Druse say under pressure to name new Lebanese PM

Jumblatt: Nominating Hariri would be catastrophic for Druse in Hizbullah-controlled areas; security stepped up at Hariri's house, around Beirut.

January 20, 2011 18:00
2 minute read.
A tank drives through Beirut

Tank in Beirut 311 AP. (photo credit: AP)


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BEIRUT — Lebanese troops tightened security around the prime minister's office and other government buildings Thursday as a political crisis deepened over a UN-backed tribunal investigating the 2005 assassination of a former prime minister.

A senior security official confirmed to The Associated Press that the security measures in and around Beirut stem from "concerns of movements on the ground by some parties." The official spoke on condition of anonymity in line with regulations.

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Hizbullah drills military takeover of Beirut
Saudi Arabia ends effort to mediate in Lebanon crisis

Special police forces were seen hauling cement barriers around the government house in Beirut and putting up reinforcements around government buildings and banks. Tanks deployed in many areas of the city.

The new measures follow the departure from Beirut of Qatari and Turkish mediators after two days of talks that apparently failed to resolve the differences between Lebanon's main rival factions and bring them back together in a coalition government.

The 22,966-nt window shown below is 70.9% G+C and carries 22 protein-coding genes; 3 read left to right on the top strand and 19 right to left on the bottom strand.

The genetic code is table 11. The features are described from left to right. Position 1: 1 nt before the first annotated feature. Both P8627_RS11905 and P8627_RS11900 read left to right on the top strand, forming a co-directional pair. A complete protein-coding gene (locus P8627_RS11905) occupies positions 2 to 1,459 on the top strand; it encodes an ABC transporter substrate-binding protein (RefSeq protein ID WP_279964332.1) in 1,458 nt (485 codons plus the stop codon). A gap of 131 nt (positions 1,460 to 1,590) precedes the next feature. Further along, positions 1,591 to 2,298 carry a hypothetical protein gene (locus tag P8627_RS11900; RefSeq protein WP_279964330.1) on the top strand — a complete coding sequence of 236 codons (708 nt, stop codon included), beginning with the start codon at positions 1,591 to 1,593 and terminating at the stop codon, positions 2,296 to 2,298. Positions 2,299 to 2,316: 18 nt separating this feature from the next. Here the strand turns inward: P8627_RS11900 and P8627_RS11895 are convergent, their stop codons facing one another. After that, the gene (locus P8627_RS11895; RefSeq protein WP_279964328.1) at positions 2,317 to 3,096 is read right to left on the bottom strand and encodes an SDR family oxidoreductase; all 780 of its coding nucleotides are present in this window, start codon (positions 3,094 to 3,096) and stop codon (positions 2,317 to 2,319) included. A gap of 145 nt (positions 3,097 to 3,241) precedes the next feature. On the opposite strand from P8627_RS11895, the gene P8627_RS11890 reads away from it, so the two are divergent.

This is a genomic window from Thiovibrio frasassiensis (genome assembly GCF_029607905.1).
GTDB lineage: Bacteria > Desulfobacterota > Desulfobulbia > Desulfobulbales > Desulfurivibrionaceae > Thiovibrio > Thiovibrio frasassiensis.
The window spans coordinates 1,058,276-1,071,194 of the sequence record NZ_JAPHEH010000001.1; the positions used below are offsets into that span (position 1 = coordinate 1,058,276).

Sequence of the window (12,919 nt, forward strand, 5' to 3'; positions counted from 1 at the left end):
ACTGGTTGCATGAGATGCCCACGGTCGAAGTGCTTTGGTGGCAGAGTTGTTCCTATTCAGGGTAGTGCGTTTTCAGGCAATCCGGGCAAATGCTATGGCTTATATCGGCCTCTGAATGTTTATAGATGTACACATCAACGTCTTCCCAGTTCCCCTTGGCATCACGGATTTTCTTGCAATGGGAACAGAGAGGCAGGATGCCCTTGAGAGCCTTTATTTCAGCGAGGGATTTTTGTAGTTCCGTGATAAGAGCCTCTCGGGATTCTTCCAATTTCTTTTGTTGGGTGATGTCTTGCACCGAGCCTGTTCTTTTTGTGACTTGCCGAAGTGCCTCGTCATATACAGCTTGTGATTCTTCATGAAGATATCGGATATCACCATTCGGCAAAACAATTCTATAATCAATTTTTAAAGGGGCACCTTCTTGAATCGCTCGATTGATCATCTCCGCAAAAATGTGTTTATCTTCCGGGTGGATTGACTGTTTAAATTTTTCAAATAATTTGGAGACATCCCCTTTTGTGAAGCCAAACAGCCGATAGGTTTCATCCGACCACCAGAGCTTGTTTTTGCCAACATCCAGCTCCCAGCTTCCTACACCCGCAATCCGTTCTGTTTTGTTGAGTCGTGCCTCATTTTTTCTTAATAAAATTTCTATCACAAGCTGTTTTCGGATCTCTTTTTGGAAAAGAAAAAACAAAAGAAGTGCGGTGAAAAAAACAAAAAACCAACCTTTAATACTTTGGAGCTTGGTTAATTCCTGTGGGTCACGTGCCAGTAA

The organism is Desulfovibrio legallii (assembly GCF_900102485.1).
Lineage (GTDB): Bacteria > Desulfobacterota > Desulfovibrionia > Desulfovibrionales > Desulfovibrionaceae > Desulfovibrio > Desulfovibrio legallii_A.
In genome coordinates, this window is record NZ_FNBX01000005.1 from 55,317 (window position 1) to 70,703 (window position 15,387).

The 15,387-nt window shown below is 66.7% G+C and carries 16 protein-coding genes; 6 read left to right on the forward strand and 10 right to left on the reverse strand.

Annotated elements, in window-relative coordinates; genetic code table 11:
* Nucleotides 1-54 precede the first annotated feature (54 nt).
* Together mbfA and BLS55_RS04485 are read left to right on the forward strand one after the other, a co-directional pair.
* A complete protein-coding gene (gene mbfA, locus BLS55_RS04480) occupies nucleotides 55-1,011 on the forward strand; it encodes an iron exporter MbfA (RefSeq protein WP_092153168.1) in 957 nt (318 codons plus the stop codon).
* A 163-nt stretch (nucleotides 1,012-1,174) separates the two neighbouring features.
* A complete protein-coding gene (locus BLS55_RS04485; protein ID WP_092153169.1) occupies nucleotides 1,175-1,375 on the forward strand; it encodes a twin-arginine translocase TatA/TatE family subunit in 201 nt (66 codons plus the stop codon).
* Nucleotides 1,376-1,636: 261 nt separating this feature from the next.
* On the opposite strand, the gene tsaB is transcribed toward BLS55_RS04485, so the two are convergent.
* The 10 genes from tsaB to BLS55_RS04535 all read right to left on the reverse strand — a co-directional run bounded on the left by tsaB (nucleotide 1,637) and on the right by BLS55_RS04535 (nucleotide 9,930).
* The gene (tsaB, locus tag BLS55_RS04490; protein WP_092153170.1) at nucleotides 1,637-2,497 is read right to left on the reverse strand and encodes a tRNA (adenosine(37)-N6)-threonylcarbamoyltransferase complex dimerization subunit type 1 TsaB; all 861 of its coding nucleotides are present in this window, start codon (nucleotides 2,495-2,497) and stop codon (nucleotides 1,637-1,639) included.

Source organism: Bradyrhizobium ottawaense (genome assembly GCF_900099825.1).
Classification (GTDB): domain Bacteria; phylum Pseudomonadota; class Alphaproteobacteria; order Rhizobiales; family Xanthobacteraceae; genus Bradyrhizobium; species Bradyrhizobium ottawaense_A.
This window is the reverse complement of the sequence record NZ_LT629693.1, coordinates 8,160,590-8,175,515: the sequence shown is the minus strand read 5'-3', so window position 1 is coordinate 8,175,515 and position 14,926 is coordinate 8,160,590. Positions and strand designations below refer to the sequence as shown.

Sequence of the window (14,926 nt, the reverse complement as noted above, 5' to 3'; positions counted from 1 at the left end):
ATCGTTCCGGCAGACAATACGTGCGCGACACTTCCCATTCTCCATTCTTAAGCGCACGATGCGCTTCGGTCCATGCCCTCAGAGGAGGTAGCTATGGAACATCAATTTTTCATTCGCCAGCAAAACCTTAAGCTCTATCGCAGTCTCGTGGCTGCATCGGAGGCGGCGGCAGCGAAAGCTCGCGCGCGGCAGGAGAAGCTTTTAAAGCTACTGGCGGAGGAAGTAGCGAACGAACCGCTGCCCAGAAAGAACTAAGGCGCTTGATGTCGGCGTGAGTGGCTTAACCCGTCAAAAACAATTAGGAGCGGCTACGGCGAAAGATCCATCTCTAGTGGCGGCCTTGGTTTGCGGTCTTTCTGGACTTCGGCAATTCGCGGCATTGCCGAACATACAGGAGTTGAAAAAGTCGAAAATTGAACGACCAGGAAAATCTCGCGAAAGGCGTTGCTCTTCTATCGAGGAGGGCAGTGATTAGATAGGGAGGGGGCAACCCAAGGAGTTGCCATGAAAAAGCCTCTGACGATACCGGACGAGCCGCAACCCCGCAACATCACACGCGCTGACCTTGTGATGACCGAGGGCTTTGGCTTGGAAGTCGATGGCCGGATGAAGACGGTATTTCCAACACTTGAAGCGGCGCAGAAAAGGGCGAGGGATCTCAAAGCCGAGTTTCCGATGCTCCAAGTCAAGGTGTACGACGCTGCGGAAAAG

Syria and Saudi Arabia — who back rival camps in Lebanon — had for months been trying to find a settlement to the crisis. When those efforts failed, ministers of Hizbullah and their allies pulled out of the unity Cabinet, toppling the government.

Lebanese Druse leader Walid Jumblatt on Thursday said he is under great pressure not to name caretaker Prime Minister Saad Hariri as the government's next premier despite earlier statements of support for him, Lebanese paper an-Nahar reported.

He told members of his party that insisting on Hariri as the country's new prime minister would lead to "catastrophic consequences" for the security of the Druse party, himself, and the Druse population in Hizbullah-controlled areas. He added that things "have become greater than him and his ability to maintain the middle ground in a harsh battle in which Hariri's regional and international backers only resort to statements, while his opponents (Hizbullah) turn to all manners of military and popular pressure," according to the report.

Jumblatt said that he is under pressure to name former Lebanese prime minister Omar Karami in place of Hariri.

On Wednesday, Saudi Arabia said it was abandoning efforts to mediate, dealing a setback to American diplomacy in the region and raising concerns in Lebanon the crisis was headed for a confrontation.

Qatar and Turkey tried to pick up on the Saudi and Syrian initiative. But two days of meetings by their foreign ministers with rival Lebanese politicians appeared to have failed to produce a deal.

A statement issued by the two before they left Beirut Thursday said they would consult with their leadership.

The statement, published in the state-run National News Agency, said they had formulated in Beirut a paper that takes into consideration "the political and legal requirements to solve the current crisis in Lebanon."

"But because of some reservations, they decided to stop their efforts in Lebanon at this time and leave Beirut to consult with their leadership," the statement added.

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